Thursday, June 22, 2017

Moscow’s Call for Cyrillic in CIS Countries Outrages Armenians and Undermines Russian and Russia in Former Soviet Space

Paul Goble

            Staunton, June 22 –Russian education minister Olga Vasiliyeva’s call for all CIS countries to use the Cyrillic alphabet ( has sparked outrage in Armenia, which has its own ancient script and further undermined the position of Russian and Russia there and elsewhere.

             Regnum journalist IIrina Dzhobenadze summarizes the almost universally negative comments Armenian parliamentarians and activists gave to the Armenian-language journal Aravot and then discusses the way in which Moscow’s overreach on the alphabet is proving counter-productive in the former Soviet space (

            Armenian parliamentarian Naira Zograbyan called Vasiliyeva’s proposal “completely absurd,” noting that she could respond by suggesting that the CIS countries go over to the Armenian alphabet. Her colleague Khosrov Arutyunyan sad that Armenia would never change its alphabet because it is “our greatest achievement and no one can take it from us.”

            Vardan Bostandzhyan, chairman of the Armenian parliament’s education and culture commission, said that Vasilyeva’s suggestion casts doubts on her psychological well-being because her notion represents “a trampling on the national identities” of others. The Armenian alphabet will live as long as there are Armenians, he said.

            Another Armenian, Armen Ovanisyan, a member of the We are Against Opening Foreign Language Schools movement, adopted a more charitable view: he said that he didn’t think Vasilyeva’s words were directed against Armenia but rather against Kazakhstan which is now in the process of shifting away from Cyrillic to a Latin script.

            But at the same time, he declared that her idea was “a manifestation of extreme chauvinism and of imperialist strivings toward neighboring peoples.” Ovanisyan said he was worried that Moscow will now demand that all CIS countries make Russian an official language, something few of them are inclined to do.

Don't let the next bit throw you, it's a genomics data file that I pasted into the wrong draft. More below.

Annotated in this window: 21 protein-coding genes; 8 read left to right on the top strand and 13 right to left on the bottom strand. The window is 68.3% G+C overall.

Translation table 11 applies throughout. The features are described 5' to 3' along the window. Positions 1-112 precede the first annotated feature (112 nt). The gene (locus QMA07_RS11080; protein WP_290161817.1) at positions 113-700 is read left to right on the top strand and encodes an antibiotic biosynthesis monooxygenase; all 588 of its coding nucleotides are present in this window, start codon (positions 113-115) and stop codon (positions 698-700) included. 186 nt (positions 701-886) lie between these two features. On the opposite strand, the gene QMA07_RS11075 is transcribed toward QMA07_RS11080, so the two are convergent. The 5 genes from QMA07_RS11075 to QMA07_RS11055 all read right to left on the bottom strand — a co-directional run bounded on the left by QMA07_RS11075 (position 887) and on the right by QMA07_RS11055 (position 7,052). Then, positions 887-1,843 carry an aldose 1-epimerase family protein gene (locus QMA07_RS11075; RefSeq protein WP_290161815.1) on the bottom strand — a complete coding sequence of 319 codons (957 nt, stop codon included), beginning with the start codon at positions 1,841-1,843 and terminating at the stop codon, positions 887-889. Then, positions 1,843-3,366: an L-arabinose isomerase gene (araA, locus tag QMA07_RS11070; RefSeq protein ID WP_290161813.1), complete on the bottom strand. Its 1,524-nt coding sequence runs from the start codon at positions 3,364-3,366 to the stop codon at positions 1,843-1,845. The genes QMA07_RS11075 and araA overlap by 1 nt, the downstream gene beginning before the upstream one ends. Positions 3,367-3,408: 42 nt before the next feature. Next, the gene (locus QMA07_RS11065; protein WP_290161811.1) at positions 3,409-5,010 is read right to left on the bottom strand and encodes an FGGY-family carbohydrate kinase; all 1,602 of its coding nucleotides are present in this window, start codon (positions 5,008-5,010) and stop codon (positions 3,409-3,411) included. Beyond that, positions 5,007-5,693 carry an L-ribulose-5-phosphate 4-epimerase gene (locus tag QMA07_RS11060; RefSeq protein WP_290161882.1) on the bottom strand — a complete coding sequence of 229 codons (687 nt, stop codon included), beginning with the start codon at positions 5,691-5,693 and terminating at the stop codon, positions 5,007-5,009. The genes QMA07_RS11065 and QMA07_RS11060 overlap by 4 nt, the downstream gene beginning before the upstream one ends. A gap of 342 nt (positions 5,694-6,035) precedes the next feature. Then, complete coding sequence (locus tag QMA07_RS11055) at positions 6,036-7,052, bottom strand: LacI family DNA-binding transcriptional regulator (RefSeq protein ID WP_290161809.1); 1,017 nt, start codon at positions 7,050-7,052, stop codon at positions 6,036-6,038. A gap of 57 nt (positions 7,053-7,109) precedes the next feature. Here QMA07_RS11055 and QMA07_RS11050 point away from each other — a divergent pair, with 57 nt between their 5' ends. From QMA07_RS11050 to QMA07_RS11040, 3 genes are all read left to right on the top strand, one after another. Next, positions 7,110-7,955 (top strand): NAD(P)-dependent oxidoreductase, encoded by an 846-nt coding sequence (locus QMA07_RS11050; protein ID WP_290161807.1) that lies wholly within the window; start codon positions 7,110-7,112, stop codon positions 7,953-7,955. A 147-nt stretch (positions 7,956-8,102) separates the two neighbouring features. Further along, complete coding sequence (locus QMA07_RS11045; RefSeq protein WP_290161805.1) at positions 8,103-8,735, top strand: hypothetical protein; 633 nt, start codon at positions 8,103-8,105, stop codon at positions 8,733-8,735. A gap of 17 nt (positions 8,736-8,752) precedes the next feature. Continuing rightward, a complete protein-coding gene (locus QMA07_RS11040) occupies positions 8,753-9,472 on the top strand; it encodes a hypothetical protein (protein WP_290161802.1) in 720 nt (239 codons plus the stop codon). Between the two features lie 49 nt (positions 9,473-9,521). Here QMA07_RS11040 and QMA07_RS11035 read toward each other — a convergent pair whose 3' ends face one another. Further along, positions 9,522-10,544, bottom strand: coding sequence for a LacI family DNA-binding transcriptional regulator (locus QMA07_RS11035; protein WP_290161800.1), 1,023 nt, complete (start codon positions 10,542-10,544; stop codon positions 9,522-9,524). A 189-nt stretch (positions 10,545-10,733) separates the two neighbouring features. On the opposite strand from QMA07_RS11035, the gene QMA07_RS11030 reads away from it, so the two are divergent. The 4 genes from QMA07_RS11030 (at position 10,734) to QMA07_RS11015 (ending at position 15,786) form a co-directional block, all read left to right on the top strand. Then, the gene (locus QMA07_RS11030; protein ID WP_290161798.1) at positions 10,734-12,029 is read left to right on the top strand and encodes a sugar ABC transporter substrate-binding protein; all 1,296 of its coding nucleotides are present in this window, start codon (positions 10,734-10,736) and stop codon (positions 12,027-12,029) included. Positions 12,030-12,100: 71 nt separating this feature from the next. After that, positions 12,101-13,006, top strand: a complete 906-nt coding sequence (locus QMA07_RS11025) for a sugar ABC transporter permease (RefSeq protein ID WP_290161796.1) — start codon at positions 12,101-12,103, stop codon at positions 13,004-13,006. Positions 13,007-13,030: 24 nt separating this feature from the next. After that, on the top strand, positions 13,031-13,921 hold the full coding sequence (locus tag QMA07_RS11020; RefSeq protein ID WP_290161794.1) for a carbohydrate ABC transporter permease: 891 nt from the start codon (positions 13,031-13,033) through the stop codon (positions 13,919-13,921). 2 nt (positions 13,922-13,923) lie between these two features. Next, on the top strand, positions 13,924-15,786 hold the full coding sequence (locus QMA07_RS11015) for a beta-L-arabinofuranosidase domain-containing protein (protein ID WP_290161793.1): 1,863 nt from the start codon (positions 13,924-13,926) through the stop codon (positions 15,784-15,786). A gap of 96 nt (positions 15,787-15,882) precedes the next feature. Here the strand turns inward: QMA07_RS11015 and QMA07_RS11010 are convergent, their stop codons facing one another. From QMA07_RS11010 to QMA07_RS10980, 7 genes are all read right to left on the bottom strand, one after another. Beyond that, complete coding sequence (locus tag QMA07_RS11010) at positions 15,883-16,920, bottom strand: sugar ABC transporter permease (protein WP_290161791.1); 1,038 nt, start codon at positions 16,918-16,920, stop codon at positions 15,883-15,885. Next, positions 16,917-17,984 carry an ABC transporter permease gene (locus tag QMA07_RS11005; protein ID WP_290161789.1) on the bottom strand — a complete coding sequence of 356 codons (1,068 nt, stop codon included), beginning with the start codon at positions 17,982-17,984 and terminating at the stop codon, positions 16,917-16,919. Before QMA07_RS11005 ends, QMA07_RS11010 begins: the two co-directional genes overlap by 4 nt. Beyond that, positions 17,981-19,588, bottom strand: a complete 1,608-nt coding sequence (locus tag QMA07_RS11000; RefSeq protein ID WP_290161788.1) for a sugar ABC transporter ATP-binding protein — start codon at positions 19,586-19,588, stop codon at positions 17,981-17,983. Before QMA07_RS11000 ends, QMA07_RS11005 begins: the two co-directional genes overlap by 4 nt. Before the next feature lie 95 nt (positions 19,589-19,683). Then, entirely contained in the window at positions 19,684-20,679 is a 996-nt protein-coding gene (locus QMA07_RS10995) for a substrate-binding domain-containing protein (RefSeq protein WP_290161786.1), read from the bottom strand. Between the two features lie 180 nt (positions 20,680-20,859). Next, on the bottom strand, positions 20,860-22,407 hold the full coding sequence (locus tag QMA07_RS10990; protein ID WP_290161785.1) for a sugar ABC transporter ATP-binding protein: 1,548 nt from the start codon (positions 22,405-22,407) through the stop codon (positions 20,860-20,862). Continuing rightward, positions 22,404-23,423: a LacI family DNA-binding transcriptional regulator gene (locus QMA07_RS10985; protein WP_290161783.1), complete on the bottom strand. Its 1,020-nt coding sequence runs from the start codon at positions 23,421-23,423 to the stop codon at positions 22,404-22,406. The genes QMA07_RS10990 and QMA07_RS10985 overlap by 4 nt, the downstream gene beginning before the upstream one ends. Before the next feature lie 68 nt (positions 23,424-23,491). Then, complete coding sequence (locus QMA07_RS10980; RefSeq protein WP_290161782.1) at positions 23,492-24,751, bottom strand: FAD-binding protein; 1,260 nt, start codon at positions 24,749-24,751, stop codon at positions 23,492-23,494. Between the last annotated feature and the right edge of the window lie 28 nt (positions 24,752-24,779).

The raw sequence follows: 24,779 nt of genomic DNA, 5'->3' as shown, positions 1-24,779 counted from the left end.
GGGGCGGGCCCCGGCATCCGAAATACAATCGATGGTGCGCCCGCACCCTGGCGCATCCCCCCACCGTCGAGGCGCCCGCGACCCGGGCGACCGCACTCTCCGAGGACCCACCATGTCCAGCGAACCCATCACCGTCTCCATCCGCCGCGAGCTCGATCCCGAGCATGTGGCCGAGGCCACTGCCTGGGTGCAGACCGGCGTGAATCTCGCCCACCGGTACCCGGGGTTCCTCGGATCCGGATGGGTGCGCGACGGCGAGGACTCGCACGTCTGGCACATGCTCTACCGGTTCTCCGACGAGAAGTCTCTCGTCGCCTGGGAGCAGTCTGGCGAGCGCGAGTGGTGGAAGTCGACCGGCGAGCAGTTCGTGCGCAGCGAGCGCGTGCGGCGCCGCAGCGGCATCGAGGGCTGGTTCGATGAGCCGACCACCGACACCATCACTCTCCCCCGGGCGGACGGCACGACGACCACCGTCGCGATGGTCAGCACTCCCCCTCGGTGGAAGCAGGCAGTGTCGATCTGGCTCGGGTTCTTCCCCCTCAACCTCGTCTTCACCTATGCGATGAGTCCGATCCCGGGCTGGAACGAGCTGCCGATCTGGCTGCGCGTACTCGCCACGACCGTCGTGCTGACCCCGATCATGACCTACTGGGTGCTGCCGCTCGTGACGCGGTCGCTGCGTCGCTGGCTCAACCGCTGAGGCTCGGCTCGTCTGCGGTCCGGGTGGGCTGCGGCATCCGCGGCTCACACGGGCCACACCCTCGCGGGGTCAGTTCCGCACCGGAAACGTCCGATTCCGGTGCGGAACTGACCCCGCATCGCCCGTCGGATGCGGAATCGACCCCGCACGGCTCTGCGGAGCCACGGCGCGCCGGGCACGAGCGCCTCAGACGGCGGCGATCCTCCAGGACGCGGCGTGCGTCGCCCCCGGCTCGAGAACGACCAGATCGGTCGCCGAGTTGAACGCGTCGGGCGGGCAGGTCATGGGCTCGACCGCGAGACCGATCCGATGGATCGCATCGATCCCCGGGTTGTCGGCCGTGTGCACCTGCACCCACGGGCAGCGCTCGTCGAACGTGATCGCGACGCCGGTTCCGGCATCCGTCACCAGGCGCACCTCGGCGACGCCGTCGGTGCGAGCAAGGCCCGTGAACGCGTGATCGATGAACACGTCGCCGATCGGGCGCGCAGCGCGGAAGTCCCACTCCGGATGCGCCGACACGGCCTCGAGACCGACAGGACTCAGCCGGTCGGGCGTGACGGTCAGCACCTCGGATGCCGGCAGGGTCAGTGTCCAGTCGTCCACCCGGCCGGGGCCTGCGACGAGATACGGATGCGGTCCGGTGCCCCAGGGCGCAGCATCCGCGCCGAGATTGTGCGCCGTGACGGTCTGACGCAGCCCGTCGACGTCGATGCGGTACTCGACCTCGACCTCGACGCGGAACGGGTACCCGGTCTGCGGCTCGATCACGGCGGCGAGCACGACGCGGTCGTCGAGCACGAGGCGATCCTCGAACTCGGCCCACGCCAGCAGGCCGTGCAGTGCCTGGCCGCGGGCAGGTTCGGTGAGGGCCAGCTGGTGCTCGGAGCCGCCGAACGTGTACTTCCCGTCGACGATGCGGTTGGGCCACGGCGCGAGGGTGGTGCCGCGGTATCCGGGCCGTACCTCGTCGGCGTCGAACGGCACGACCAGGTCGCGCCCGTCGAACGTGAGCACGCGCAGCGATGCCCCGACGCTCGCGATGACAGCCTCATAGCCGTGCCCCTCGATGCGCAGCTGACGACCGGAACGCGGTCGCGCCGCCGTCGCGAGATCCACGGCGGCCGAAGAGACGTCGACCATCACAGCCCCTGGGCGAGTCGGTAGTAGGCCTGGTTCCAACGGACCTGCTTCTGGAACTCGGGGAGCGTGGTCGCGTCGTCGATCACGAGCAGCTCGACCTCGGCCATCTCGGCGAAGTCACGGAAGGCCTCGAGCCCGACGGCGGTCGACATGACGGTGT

The anger Vasiliyeva’s words sparked in Armenia has been so great that the republic’s education ministry has been forced to “swear” that no proposals from Moscow about shifting to Cyrillic have reached Yerevan and none are expected or will be accepted.

            Incautious language by Russian officials, Regnum’s Dzhobenadze says, have energized those in Armenian society who want the Russian base at Gumri closed and who complain about Russia’s purchases of key infrastructure in Armenia and Moscow’s efforts to block Armenian contacts with Europe.

            Pro-Moscow commentators in Yerevan and elsewhere say that it would be a good thing if everyone in the non-Russian republics would learn Russian (as well as English and their own native languages) but even they acknowledge that talk about doing away with the ancient scripts of Armenia and Georgia is counterproductive and generates anti-Russian attitudes.

            The Regnum author adds that while it is entirely understandable that Moscow should seek to preserve Russian “where it is still alive,” Moscow should recognize that pushing for the use of Russian or the adoption of the Cyrillic alphabet is quite capable of “inflicting the greatest damage on that language which ever fewer people are speaking.”

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